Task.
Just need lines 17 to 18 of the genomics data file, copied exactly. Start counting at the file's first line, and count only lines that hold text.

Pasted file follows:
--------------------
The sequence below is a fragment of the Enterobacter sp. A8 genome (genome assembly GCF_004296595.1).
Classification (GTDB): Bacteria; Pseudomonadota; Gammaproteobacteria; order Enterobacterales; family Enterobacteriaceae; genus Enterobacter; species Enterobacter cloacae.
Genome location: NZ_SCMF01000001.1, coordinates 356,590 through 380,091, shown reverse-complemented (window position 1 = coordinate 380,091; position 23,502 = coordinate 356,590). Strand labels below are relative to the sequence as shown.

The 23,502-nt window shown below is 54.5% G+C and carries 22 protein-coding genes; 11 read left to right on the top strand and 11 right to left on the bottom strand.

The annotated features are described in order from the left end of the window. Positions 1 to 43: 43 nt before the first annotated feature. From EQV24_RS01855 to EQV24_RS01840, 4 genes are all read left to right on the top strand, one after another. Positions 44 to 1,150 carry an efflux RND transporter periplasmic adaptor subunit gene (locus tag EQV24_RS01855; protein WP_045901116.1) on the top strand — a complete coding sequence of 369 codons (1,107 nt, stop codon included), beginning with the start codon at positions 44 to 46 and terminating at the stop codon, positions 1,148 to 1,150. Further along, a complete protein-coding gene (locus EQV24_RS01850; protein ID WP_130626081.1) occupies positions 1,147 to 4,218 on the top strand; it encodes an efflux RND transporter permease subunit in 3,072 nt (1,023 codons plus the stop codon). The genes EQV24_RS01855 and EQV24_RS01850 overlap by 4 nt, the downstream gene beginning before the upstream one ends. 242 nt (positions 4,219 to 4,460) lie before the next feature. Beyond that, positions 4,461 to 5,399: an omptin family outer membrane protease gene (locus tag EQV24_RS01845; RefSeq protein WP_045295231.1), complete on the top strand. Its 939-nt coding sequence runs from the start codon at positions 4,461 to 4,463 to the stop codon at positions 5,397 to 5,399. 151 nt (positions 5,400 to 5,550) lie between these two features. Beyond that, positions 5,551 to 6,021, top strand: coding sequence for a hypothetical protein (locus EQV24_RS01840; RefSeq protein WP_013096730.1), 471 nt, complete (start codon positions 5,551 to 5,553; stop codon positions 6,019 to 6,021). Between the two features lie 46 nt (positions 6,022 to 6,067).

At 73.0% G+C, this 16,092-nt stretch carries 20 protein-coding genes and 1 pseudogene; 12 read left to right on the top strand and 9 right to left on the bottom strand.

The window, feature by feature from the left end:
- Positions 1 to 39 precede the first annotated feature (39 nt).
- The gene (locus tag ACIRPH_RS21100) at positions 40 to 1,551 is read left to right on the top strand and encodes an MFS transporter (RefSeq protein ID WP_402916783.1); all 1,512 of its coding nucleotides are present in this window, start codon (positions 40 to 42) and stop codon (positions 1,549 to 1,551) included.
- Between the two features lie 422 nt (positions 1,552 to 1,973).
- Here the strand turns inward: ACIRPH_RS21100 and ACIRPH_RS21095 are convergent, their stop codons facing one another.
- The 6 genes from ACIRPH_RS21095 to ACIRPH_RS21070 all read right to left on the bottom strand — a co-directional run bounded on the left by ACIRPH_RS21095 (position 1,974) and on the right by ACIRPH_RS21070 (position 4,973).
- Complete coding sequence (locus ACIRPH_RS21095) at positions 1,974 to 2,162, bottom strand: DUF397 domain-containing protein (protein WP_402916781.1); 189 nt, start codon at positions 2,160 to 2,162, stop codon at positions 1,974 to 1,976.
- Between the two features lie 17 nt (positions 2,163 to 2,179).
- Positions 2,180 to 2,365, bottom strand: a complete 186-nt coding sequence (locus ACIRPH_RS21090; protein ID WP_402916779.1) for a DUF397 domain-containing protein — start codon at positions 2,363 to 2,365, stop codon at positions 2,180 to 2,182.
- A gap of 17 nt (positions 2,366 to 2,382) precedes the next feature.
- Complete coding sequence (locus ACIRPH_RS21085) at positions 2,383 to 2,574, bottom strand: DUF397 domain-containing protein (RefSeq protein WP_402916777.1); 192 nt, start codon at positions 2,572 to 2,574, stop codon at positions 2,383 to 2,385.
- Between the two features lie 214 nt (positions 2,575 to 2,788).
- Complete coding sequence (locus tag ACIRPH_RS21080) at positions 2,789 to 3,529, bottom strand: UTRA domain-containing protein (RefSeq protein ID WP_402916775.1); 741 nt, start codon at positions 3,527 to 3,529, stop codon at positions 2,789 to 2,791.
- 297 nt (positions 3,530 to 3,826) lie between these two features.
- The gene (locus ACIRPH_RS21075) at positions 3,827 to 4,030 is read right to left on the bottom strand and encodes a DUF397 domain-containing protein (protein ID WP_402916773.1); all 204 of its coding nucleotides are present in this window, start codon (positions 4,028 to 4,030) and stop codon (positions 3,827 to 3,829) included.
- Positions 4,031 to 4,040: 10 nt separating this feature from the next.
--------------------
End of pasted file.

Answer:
- Complete coding sequence (locus ACIRPH_RS21085) at positions 2,383 to 2,574, bottom strand: DUF397 domain-containing protein (RefSeq protein WP_402916777.1); 192 nt, start codon at positions 2,572 to 2,574, stop codon at positions 2,383 to 2,385.
- Between the two features lie 214 nt (positions 2,575 to 2,788).